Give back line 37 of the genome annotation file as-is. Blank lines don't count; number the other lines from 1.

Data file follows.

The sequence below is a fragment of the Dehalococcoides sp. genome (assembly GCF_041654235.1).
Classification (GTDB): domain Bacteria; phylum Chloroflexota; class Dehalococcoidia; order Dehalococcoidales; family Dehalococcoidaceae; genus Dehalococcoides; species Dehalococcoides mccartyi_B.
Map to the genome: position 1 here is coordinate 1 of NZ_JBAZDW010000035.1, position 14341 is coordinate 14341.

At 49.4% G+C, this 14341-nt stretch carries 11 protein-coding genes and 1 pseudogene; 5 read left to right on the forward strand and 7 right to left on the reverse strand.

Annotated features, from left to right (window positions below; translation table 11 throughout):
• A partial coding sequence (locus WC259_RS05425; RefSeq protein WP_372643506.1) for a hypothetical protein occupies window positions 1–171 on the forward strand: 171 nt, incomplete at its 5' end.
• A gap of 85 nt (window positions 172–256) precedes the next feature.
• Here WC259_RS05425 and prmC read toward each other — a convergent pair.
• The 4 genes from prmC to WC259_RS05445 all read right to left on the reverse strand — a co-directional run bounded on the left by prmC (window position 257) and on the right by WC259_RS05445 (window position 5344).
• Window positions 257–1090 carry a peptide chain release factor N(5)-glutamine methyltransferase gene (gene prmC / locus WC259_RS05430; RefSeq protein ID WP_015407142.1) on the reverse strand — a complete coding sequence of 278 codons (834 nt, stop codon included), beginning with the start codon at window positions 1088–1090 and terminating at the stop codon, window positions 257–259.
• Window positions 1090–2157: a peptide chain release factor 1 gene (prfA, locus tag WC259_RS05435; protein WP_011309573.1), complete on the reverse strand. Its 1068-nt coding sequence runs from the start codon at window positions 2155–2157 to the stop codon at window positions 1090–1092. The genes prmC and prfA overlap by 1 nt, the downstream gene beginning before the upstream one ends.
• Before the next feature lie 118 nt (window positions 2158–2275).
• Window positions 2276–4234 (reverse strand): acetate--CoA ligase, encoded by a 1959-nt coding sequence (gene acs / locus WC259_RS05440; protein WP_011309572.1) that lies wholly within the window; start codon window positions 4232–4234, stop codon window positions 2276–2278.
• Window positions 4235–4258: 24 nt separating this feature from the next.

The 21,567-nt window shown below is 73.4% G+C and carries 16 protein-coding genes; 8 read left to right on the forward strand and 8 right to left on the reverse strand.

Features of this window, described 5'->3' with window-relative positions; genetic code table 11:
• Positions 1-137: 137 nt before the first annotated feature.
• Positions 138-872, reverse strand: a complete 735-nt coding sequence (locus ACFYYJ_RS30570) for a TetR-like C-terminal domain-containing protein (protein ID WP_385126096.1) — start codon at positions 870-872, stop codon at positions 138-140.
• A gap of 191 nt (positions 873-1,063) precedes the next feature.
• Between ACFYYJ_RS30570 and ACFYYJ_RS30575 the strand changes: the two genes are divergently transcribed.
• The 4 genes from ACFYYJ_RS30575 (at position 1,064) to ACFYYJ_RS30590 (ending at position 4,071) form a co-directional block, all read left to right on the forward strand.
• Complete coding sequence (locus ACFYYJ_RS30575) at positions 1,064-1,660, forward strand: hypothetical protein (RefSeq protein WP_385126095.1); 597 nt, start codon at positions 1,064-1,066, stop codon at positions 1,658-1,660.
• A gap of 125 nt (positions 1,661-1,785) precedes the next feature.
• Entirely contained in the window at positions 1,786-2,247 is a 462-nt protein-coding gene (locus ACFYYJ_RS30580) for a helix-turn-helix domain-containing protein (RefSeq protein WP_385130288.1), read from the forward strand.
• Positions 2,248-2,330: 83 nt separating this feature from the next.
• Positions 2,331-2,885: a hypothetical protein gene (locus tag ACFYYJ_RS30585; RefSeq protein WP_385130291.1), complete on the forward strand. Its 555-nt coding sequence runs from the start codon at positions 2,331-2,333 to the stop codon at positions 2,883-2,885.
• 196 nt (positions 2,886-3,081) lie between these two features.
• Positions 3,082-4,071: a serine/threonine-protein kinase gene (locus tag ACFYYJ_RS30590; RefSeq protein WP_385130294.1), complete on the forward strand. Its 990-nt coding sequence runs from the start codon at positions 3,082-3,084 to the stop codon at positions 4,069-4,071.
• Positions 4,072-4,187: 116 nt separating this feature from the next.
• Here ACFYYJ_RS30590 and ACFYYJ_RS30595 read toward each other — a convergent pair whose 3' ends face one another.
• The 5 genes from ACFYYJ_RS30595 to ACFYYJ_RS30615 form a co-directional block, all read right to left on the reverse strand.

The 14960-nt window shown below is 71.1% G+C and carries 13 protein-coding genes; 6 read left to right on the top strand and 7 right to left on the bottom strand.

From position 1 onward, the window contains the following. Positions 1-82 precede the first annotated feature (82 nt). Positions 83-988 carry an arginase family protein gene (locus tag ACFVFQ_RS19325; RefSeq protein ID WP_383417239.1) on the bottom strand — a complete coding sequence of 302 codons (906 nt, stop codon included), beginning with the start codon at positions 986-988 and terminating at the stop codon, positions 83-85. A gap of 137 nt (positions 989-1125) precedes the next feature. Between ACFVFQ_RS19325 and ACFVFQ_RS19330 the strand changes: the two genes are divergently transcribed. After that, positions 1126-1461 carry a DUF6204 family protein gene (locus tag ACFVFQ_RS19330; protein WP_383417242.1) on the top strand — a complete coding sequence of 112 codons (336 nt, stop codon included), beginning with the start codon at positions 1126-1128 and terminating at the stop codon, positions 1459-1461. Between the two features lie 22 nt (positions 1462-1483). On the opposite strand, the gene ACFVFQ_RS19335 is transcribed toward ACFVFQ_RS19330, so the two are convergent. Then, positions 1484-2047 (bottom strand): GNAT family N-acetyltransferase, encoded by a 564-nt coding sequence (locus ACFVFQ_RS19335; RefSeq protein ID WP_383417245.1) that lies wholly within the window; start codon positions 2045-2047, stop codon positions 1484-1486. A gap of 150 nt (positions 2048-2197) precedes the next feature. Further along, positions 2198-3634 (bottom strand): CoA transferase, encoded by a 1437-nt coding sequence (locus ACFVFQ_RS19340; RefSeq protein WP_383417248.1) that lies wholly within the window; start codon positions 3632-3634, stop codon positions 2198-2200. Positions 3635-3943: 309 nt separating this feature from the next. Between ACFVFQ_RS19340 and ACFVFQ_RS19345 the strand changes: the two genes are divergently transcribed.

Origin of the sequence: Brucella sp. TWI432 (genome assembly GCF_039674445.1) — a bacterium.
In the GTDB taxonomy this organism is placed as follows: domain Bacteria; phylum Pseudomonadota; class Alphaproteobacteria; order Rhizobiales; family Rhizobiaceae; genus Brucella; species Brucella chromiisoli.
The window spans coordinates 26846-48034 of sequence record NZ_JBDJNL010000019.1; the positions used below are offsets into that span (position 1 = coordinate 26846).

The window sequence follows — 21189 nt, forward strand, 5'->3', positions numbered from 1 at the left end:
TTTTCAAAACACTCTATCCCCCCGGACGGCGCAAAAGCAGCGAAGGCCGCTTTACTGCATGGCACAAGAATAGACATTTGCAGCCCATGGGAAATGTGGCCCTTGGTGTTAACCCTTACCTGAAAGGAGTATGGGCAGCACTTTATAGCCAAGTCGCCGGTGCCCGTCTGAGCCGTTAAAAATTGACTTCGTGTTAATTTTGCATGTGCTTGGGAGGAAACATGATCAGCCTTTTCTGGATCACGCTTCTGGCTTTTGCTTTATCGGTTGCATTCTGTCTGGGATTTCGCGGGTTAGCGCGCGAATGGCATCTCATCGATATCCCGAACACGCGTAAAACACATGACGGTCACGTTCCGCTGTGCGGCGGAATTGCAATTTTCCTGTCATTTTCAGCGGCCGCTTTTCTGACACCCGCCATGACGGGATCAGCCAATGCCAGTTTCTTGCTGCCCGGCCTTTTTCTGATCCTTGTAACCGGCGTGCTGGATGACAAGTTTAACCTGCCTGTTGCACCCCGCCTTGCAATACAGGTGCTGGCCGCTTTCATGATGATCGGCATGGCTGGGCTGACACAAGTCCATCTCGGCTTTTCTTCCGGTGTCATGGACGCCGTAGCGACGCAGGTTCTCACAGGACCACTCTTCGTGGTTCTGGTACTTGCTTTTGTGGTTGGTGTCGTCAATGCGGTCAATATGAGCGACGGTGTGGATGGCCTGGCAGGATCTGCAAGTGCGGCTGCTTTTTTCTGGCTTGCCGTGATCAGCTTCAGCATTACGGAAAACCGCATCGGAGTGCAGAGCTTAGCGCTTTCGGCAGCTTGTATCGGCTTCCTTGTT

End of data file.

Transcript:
The window sequence follows — 21189 nt, forward strand, 5'->3', positions numbered from 1 at the left end: